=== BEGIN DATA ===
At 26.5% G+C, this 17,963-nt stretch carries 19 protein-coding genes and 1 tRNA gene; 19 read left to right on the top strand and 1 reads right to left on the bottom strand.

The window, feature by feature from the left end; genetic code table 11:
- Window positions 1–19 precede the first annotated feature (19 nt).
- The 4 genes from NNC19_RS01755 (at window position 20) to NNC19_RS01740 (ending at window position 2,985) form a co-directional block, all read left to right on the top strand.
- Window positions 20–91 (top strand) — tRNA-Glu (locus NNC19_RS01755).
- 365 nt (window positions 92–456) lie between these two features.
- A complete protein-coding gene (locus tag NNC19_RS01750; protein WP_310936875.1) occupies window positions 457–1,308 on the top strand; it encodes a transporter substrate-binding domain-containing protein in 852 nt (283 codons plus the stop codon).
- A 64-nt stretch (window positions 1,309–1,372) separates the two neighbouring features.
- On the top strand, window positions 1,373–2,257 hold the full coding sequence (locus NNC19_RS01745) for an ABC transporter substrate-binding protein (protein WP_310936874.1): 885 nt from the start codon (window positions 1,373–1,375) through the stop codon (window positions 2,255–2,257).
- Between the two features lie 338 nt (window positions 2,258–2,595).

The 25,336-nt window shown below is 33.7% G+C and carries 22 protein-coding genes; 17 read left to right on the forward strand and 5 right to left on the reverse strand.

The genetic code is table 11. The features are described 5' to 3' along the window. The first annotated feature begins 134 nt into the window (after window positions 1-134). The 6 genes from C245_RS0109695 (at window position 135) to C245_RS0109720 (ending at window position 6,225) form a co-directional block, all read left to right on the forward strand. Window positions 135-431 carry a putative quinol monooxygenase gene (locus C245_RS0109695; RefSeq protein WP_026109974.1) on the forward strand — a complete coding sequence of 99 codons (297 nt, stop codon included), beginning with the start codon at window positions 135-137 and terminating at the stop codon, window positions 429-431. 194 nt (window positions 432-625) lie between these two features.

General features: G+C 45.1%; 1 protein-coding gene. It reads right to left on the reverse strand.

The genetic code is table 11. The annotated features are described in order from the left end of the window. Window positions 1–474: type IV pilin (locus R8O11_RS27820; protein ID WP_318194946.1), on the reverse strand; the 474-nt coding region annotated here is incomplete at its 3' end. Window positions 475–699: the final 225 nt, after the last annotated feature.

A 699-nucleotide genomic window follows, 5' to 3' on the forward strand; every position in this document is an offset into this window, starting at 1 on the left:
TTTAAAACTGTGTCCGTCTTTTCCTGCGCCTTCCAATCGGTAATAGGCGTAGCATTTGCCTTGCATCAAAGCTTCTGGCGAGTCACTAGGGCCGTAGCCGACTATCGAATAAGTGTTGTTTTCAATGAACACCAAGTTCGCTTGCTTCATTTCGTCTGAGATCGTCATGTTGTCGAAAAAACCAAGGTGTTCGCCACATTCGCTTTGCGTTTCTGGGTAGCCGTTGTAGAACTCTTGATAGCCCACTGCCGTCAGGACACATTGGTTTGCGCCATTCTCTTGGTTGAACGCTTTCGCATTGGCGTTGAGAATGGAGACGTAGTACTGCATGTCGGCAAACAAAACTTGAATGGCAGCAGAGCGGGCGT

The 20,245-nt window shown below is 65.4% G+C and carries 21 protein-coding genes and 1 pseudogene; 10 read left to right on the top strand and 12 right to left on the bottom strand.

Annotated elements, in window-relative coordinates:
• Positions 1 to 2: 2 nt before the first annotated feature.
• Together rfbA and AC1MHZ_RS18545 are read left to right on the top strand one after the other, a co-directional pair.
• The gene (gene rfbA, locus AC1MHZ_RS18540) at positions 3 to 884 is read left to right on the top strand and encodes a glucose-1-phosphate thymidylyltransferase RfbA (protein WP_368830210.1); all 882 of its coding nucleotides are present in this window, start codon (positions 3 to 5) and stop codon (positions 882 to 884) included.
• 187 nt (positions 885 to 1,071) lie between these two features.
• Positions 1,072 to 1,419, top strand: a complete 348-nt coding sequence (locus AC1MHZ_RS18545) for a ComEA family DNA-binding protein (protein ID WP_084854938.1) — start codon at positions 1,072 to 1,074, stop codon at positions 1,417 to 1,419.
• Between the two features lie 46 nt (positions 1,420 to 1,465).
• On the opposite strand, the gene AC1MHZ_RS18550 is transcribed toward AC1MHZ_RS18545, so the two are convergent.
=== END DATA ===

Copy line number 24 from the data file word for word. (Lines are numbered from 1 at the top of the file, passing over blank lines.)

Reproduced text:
• Between the two features lie 46 nt (positions 1,420 to 1,465).